Craft cross-examination questions to chip away at direct testimony

September 7, 2021

Chicago Daily Law Bulletin – August, 2021
by Jeffery J. Kroll
Jeffrey J. Kroll is a founding partner of Kaveny + Kroll LLC. He has achieved settlements and verdicts in a wide range of cases, from trucking accidents to medical malpractice to sports safety cases. He can be reached a jeffrey@kavenykroll.com.

The more I think about it, the more I realize I say things far more often than I actually do them. I tell my son, Jack, he needs to work out to stay healthy. Yet, one would think that I am in some type of fitness protection program as I can no longer be found in any health club in the Chicago area. I tell my 13-year-old daughter to get off her phone and stop doing a TikTok video or abusing some other useless apps; however, as I say this to her, I realize I am still looking at my phone and not even looking at her when instructing her to get off the phone.

In my 30-something year career, I have been fortunate to have been asked to speak around the country on various trial topics. Professor Irving Younger first introduced trial lawyers to his Ten Commandments of cross-examination back in 1978. One of the comments I typically will mimic from Professor Younger to young lawyers regarding the topic of cross-examination is “do not ask a question you do not know the answer to.” Yet, I am constantly asking adverse witnesses questions when I am not sure of the answer. Granted, I am confident I can handle any potential answers, whatever they may be. Academics generally tend to follow and accept this commandment, while trial lawyers view it with some skepticism. Yes, a skeptic I am. Sadly, I wish this was limited to these three topics.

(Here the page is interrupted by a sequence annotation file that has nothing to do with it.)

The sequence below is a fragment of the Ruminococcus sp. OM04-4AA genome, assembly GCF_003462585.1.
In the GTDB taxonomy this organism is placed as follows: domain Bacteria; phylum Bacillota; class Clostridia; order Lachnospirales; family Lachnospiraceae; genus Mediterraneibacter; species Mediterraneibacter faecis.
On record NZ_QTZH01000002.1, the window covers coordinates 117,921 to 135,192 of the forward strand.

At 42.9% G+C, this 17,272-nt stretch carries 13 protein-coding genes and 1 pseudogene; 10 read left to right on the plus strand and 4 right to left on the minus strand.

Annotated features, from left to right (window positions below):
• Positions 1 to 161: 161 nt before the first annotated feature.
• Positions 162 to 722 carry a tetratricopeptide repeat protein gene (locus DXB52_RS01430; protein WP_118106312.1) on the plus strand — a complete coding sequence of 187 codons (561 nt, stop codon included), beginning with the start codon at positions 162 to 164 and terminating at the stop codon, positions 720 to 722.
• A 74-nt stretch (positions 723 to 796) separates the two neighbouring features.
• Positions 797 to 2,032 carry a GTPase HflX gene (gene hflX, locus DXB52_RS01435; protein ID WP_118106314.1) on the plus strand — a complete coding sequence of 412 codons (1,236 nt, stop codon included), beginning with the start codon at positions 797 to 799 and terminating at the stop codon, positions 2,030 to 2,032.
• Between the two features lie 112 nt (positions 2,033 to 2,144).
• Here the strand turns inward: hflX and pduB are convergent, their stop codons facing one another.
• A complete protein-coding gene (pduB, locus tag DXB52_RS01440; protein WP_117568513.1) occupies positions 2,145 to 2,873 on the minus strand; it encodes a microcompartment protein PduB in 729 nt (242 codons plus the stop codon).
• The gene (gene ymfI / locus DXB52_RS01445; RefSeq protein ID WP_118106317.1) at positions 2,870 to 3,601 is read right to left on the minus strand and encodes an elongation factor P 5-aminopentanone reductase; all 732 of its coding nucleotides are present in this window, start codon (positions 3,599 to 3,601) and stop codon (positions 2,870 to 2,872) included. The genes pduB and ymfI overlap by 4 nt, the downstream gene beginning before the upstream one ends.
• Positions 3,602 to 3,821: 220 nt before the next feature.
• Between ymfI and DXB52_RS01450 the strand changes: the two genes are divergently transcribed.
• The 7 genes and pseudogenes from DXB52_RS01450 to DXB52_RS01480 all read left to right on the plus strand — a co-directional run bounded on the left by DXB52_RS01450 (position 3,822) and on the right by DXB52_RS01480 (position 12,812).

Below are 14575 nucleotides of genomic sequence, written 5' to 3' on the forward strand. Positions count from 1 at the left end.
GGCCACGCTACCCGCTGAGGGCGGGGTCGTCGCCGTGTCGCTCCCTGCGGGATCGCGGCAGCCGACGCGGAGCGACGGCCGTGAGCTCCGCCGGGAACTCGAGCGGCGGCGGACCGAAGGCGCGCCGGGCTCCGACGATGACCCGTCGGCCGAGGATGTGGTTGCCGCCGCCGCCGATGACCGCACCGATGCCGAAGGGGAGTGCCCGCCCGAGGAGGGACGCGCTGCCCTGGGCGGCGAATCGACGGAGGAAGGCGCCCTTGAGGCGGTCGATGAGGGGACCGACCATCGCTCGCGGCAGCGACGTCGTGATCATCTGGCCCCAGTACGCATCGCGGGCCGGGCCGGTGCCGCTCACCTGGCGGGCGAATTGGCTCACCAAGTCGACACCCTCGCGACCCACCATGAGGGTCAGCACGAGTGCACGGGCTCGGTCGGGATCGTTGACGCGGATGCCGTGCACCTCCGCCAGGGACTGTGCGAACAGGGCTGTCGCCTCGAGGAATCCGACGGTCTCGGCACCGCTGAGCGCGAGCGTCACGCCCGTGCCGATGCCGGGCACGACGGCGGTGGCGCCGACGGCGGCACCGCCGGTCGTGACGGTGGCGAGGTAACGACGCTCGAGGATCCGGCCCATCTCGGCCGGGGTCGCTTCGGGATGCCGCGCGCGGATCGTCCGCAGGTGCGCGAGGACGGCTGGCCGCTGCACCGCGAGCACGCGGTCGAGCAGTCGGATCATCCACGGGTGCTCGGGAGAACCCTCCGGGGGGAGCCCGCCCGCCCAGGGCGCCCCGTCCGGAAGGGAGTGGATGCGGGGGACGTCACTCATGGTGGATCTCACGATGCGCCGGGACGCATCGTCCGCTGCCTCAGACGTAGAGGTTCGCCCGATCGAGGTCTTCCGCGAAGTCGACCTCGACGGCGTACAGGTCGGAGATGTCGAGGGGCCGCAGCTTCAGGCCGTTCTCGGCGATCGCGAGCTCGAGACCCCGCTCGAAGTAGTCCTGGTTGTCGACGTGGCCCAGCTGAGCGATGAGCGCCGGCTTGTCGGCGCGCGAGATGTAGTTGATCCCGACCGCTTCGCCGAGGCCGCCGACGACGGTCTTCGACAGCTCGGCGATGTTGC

Which got me thinking about the topic of cross-examination. Too many people do not have clear goals or objectives when they stand up to cross-examine an opposing witness. I like to put my goals at the top of the first page. On the last page, I write, “have I accomplished my goals?” It sounds simple to accomplish your goals but it is not. If you do not have a plan and execute your plan for that particular witness, failure is inevitable.

When we cross-examine, you must use that witness to prove facts, theories or, hopefully, advocate the favorable theme for your case. During each and every cross-examination, the objective is to communicate your side of the case to the jury through their witnesses. In other words, have the witness commit to factors essential to your case. Planning a series of questions to communicate a conclusion without expressly stating it, involves carefully arranging and leading the jury to your unspoken conclusion. The amount of time for a meticulously conducted cross-examination is inordinately more time than you will typically imagine. Remember, all roads lead to closing arguments.

Another major objective during cross-examination is to discredit the opposing witness. It can be devastating to your opponent’s case to demonstrate that the testimony of their witness is now inconsistent with the position he or she has previously taken in prior testimony, writings or relied upon literature. An effective cross-examination will systematically whittle away the credibility of the direct testimony. Knowing each and every piece of paper in that file, as well as every word in each deposition, will assist you in discrediting the opposing witness.

Preparation is the ultimate arrow in your cross-examination quiver. As experience lends itself to judgment decisions when it comes to driving and life, perhaps preparation mixed with that same experience allows the trial lawyer to work from what they know. Doesn’t work with junior attorneys, or children, but at the end of the day, the time spent learning and the experience spent doing (or not doing and learning from those mistakes) ultimately make the difference.

I am the master of cliches. I do believe that progress involves risk. You cannot steal second base with your foot on first. And yes, you can ask cross-examination questions without knowing the answer to them. Maybe I am not a hypocrite. However, do me a favor. If you see my kids, just tell them to do as your dad says and not as he does.